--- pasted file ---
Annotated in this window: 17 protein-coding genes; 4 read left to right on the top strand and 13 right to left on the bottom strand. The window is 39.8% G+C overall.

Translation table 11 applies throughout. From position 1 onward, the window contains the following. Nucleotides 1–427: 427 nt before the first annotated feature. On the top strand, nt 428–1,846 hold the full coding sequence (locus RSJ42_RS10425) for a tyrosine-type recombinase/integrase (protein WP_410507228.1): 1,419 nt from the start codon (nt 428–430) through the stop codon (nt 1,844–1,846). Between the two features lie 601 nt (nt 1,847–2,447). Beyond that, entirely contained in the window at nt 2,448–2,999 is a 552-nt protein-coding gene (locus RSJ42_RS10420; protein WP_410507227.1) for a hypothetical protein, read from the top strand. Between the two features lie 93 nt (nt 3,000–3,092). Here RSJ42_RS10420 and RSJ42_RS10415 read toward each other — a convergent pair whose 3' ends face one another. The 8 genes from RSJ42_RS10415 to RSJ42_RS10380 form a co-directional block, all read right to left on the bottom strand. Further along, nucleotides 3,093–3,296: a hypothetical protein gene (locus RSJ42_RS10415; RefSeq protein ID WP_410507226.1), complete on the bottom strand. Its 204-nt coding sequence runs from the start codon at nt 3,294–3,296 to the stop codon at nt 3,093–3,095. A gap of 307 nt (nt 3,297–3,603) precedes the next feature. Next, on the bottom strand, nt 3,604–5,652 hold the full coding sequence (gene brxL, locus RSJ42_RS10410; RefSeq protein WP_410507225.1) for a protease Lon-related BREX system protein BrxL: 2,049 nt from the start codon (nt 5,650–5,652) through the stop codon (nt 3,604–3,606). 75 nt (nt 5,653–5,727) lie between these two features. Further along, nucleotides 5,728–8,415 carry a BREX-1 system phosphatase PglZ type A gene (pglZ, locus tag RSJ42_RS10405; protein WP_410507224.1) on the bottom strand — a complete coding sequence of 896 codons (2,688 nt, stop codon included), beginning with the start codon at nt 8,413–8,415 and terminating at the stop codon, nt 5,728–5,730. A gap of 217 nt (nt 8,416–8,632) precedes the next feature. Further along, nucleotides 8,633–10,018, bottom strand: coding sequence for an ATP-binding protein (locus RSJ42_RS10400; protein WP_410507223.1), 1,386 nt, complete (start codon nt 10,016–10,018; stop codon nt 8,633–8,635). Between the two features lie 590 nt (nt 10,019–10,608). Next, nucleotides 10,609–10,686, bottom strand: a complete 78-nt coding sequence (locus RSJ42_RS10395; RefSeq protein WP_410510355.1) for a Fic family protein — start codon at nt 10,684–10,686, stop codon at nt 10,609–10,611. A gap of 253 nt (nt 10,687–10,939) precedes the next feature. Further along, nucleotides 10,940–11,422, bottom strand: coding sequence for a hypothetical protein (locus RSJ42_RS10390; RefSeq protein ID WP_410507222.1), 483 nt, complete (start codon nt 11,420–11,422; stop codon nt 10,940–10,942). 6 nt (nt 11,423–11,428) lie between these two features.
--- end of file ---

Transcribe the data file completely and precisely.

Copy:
Annotated in this window: 17 protein-coding genes; 4 read left to right on the top strand and 13 right to left on the bottom strand. The window is 39.8% G+C overall.

Translation table 11 applies throughout. From position 1 onward, the window contains the following. Nucleotides 1–427: 427 nt before the first annotated feature. On the top strand, nt 428–1,846 hold the full coding sequence (locus RSJ42_RS10425) for a tyrosine-type recombinase/integrase (protein WP_410507228.1): 1,419 nt from the start codon (nt 428–430) through the stop codon (nt 1,844–1,846). Between the two features lie 601 nt (nt 1,847–2,447). Beyond that, entirely contained in the window at nt 2,448–2,999 is a 552-nt protein-coding gene (locus RSJ42_RS10420; protein WP_410507227.1) for a hypothetical protein, read from the top strand. Between the two features lie 93 nt (nt 3,000–3,092). Here RSJ42_RS10420 and RSJ42_RS10415 read toward each other — a convergent pair whose 3' ends face one another. The 8 genes from RSJ42_RS10415 to RSJ42_RS10380 form a co-directional block, all read right to left on the bottom strand. Further along, nucleotides 3,093–3,296: a hypothetical protein gene (locus RSJ42_RS10415; RefSeq protein ID WP_410507226.1), complete on the bottom strand. Its 204-nt coding sequence runs from the start codon at nt 3,294–3,296 to the stop codon at nt 3,093–3,095. A gap of 307 nt (nt 3,297–3,603) precedes the next feature. Next, on the bottom strand, nt 3,604–5,652 hold the full coding sequence (gene brxL, locus RSJ42_RS10410; RefSeq protein WP_410507225.1) for a protease Lon-related BREX system protein BrxL: 2,049 nt from the start codon (nt 5,650–5,652) through the stop codon (nt 3,604–3,606). 75 nt (nt 5,653–5,727) lie between these two features. Further along, nucleotides 5,728–8,415 carry a BREX-1 system phosphatase PglZ type A gene (pglZ, locus tag RSJ42_RS10405; protein WP_410507224.1) on the bottom strand — a complete coding sequence of 896 codons (2,688 nt, stop codon included), beginning with the start codon at nt 8,413–8,415 and terminating at the stop codon, nt 5,728–5,730. A gap of 217 nt (nt 8,416–8,632) precedes the next feature. Further along, nucleotides 8,633–10,018, bottom strand: coding sequence for an ATP-binding protein (locus RSJ42_RS10400; protein WP_410507223.1), 1,386 nt, complete (start codon nt 10,016–10,018; stop codon nt 8,633–8,635). Between the two features lie 590 nt (nt 10,019–10,608). Next, nucleotides 10,609–10,686, bottom strand: a complete 78-nt coding sequence (locus RSJ42_RS10395; RefSeq protein WP_410510355.1) for a Fic family protein — start codon at nt 10,684–10,686, stop codon at nt 10,609–10,611. A gap of 253 nt (nt 10,687–10,939) precedes the next feature. Further along, nucleotides 10,940–11,422, bottom strand: coding sequence for a hypothetical protein (locus RSJ42_RS10390; RefSeq protein ID WP_410507222.1), 483 nt, complete (start codon nt 11,420–11,422; stop codon nt 10,940–10,942). 6 nt (nt 11,423–11,428) lie between these two features.